Resources Himalaya Foundation and Environmental Graduates in Himalaya successfully organized 115th series of Pralad Yonzon Conservation Forum (PYCF) with Dr. Narayan Babu Dhital, Assistant Professor of Environmental Science at Patan Multiple Campus, Tribhuvan University. He gave a talk on the topic “Inter modal comparison of air pollutant emissions and commuters’ exposure between public and private modes of passenger transportation”.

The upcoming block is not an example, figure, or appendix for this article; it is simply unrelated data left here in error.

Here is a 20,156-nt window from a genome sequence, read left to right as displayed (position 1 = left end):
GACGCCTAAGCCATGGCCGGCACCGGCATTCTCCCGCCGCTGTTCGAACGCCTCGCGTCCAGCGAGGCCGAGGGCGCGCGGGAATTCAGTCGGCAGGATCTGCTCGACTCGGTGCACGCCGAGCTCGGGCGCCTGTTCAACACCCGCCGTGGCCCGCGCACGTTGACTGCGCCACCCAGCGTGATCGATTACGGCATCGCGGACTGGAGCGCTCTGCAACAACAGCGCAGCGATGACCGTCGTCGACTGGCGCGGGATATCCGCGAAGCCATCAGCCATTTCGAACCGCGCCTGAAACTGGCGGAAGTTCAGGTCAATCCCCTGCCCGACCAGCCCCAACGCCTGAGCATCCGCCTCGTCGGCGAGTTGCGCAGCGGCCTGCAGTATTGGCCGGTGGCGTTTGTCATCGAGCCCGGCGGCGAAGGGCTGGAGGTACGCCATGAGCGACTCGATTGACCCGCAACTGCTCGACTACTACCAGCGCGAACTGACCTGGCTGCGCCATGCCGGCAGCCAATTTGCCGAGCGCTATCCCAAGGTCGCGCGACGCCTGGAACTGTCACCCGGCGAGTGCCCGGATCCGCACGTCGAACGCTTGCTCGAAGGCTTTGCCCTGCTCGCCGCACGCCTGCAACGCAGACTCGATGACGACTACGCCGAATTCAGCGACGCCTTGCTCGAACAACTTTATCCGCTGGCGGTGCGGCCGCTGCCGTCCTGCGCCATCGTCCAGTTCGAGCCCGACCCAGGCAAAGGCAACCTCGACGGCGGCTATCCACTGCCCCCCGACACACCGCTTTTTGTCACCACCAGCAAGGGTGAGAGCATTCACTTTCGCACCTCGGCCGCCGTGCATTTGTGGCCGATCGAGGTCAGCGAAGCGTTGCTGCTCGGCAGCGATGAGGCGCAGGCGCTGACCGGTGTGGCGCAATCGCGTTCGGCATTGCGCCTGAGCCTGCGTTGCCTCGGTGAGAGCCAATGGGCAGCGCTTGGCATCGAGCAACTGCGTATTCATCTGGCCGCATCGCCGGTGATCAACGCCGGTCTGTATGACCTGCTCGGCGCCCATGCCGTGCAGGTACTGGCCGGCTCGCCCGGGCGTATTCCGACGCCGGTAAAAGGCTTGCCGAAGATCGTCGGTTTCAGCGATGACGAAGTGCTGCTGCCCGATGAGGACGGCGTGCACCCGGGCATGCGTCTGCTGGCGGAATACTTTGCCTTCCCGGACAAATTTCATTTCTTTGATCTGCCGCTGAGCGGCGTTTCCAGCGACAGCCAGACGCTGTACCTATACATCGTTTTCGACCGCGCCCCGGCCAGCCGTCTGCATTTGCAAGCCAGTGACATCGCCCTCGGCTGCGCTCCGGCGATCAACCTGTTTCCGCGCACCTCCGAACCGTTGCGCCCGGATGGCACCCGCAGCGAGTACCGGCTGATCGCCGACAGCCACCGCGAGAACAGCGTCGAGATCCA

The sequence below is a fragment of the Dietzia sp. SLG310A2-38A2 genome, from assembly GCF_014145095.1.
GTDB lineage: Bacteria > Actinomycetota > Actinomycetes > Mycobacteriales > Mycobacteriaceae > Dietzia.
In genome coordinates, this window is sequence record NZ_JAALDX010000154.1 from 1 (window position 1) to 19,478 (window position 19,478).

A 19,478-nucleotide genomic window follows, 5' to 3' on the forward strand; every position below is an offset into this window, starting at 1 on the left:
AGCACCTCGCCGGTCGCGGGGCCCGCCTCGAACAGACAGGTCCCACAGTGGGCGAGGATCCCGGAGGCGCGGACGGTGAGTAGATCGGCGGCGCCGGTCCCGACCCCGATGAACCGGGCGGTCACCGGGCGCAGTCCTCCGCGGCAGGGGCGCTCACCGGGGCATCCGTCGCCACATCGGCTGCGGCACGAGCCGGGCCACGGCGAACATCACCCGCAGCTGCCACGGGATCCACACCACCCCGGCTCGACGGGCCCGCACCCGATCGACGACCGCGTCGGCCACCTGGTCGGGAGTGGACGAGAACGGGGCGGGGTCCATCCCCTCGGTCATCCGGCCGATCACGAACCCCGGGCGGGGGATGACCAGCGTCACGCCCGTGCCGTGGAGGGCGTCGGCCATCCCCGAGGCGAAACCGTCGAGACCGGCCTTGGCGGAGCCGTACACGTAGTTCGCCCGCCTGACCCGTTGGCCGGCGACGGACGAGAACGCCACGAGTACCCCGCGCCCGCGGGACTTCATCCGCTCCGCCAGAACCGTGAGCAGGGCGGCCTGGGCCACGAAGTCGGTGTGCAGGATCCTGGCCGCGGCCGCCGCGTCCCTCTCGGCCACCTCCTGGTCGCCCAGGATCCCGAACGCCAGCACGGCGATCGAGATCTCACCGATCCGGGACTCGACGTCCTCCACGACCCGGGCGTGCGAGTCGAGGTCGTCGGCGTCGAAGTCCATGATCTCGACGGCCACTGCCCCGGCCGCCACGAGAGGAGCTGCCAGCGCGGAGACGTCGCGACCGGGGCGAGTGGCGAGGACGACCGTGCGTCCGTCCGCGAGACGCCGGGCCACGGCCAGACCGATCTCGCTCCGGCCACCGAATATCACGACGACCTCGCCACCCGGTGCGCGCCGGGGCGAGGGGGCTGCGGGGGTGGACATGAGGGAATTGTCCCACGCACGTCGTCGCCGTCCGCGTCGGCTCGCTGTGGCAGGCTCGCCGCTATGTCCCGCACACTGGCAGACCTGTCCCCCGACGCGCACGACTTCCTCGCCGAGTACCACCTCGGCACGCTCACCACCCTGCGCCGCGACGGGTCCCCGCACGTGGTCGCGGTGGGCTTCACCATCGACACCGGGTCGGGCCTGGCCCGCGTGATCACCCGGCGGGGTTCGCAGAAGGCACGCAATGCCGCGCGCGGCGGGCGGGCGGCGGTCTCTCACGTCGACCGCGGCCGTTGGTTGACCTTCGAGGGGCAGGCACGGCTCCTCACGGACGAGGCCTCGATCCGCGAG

The talk started with Dr. Dhital briefing about the emission factor and passenger load factor from a case study conducted in Taiwan and stated that load effect on the fuel consumption is subtle at the speed bins below 20kmh-1. The case study results showed that during the pandemic scenario, Taiwan bus companies did not modify the bus frequency; however there was a significant impact in the bus occupancy which dropped during the pandemic. Dr. Dhital highlighted the comparison of emissions between different modes of transportation. Despite the very small engine of a motorcycle, it emits a significant amount of Carbon monoxide (CO) and Total Hydrocarbon (THC). For Nitric Oxide (NO), buses have the highest emission and the results are the same for Carbon dioxide (CO2) and fuel consumption rate (FC). For per Passenger Kilometer Travel (PKT), motorcycles emit the highest CO and THC, however, cars have the highest CO2 emitting factor. Further, he elaborated the result from exposure assessment which was carried out by comparing the heartbeat rate and ventilation rate of commuters in different modes of transportation. The result showed commuters with bicycles are highly exposed to air pollution. The overall result on comparison between different modes of transportation showed that bicycles have no emission but high exposure and inhalation dose; motorcycles have very high per capita emission; and commuters have high exposure with low to moderate inhalation dose. For public buses, the per capita emission was either high or low depending on the passenger load but the exposure and inhalation dose was low. He concluded the talk by sharing the key messages that if the roadside pollution is high, it is harmful to use active transportation like cycling. Lastly, he highlighted that for future research in Nepal, if we evaluate the environmental performance and social acceptability of the public transport system, it could be very beneficial for public bus companies as well as transport control authorities. The presentation was followed by an interaction session between the guest speaker and the participants and ended with a vote of thanks and closing remarks from Dr. Dinesh Raj Bhuju, Chairperson of Resources Himalaya Foundation.